Standardized testing data released by the Virginia Department of Education Tuesday showed overall progress for most schools in Albemarle County and the City of Charlottesville.
The annual report documents if schools and school divisions are meeting Virginia’s two accountability systems.
Accreditation is the state system that evaluates whether or not schools achieved or surpassed pass rates on math, English, science and history Standards of Learning exams from the previous years.
The second system, Annual Measurable Objectives, meets federal guidelines and was designed to reduce proficiency gaps between student groups in math and reading.
“Overall, the SOL data portrays a pattern of success, along with opportunities for growth,” said Charlottesville spokeswoman Beth Cheuk. “Most of our schools and most of the smaller indicators within the schools show us meeting or exceeding the state pass rates, particularly in the ‘advanced pass’ categories of students who show solid mastery of the material.”
All Albemarle County and Charlottesville City schools received accreditation for the 2014-2015 school year, although several schools were accredited with a warning.
County schools that received this warning include Agnor-Hurt, Yancey, Greer and Stone Robinson elementary schools, as well as the Community Public Charter School and Walton Middle School.
Clark Elementary School and Walker Upper Elementary School received the same status in Charlottesville.
Schools that earn full accreditation post pass rates of 75 percent in reading and writing, and 70 percent in math, science and history.
Albemarle spokesman Phil Giaramita said the results are “reasonably strong.”
“Our students took a total of 37 SOL tests, and their scores exceeded the state average for about 70 percent of these tests,” Giaramita said. “So around the state they’ve done pretty well.”
“If you look at the accreditation numbers statewide, about 68 percent of the schools were accredited, and our county was 78 percent,” Giaramita added, “so we’re about 10 points higher than the state average there.”
More rigorous SOL standards have also contributed to these results.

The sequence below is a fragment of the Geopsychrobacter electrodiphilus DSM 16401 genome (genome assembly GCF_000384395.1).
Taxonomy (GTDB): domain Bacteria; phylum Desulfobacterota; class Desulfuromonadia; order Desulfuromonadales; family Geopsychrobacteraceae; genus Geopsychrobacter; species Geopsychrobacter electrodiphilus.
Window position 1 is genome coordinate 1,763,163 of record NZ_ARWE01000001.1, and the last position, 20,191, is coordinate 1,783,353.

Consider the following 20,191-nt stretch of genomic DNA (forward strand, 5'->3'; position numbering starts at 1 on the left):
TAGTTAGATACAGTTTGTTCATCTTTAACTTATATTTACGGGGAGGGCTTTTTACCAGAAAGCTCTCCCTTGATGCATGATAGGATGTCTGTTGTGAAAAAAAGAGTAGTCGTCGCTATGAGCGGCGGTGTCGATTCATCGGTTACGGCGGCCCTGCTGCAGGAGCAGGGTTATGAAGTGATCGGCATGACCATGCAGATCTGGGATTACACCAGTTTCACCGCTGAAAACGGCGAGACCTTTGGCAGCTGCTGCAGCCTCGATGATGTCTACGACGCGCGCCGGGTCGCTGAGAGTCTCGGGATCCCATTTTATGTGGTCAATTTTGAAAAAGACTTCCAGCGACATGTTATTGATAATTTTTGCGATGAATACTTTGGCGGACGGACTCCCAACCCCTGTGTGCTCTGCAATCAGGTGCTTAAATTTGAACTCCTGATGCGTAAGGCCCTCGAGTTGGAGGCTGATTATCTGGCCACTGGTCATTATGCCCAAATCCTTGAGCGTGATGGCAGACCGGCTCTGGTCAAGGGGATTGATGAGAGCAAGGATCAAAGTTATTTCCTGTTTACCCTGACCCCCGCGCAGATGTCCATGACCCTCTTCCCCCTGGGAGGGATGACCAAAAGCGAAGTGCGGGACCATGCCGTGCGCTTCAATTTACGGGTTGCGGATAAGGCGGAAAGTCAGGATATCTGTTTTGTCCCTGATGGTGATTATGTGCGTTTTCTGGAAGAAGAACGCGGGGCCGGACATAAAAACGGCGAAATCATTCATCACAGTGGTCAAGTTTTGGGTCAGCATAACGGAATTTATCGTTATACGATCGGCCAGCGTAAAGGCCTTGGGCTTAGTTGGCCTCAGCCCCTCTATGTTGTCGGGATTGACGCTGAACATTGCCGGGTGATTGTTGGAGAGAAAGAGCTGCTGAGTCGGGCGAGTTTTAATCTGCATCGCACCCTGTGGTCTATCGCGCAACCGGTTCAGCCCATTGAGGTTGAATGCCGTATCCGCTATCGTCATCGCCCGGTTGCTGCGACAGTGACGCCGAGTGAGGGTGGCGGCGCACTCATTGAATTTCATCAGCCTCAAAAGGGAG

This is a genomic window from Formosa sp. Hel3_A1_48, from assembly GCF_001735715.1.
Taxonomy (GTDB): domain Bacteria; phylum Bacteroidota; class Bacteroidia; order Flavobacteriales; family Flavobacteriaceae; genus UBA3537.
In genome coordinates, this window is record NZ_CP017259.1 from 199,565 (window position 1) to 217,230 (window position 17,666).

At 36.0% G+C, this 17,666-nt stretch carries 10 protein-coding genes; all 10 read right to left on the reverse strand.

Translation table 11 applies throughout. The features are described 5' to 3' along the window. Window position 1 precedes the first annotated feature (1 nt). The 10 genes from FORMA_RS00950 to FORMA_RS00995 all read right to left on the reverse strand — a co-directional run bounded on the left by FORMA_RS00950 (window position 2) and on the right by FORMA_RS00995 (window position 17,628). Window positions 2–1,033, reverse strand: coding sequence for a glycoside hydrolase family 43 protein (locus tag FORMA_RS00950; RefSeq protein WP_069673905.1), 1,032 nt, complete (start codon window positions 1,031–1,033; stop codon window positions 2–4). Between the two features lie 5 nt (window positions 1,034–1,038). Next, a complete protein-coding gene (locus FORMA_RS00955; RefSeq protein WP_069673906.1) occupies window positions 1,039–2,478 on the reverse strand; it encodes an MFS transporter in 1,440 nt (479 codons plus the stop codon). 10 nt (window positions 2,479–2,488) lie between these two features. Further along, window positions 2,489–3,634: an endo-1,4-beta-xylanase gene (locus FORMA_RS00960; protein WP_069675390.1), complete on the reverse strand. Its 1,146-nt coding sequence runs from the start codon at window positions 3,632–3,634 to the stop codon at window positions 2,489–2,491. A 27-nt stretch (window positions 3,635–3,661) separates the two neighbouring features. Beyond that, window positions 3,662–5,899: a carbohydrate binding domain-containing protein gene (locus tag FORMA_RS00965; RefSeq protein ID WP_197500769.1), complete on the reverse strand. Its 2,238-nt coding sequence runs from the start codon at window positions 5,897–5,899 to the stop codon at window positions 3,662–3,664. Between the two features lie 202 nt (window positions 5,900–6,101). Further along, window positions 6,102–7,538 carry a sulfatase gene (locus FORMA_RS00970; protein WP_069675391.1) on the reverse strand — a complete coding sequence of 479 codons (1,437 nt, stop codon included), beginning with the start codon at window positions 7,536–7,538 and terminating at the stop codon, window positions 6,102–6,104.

“The pace of implementing these new standards has been very fast, and we’re seeing that schools across the state are drawing the same line—that it will take a little more time for all of our students to meet these higher standards,” Cheuk said.
Neither division, however, met federal accountability standards.
These targets are designed to highlight progress based on demographic subgroups of students who are black and Hispanic, have disabilities, are economically disadvantaged or are English language learners.
This plan’s goal is to ensure that, by 2018, all subgroups are posting pass rates of 73 on math tests and 78 on reading tests.
Eight of 26 Albemarle County schools met all of their AMOs, along with three of the nine Charlottesville City schools.
Schools that do not achieve accreditation become Focus Schools for two years. They then receive special attention from a central office team comprised of administrators and former teachers designated as “lead coaches.”
“These lead coaches know the atmosphere, the teachers and the students, and their work is the basis of what we want to do,” said Charlottesville School Board chair Juandiego Wade. “They will be able to go to the schools and really work hands-on.”
“It’s going to be someone who will be in that school every day and know the culture just like a regular teacher world,” Wade added. “We’ll put extra resources in the school, whether it’s additional staff or whatever they need.”
Giaramita said one aspect the central office staff will be focused on is reading, since students who struggle with that skillset have difficulties learning in other subjects.
Officials from both Charlottesville and Albemarle emphasized that although SOL scores are important, they are not the ultimate measure to be used for a child’s education.
“To keep it in perspective, SOL tests provide a one-time-only snapshot,” Giaramita said. “You get a picture of a student’s performance one day of the year.”
Giaramita added that project-based learning and a more hands-on approach can serve as a better assessment of overall education.
“It’s not just memorizing answers to a multiple choice test, but students developing portfolios of their work, working together in teams, being creative and designing projects,” he said. “We think in that kind of an environment, the learning is deeper.”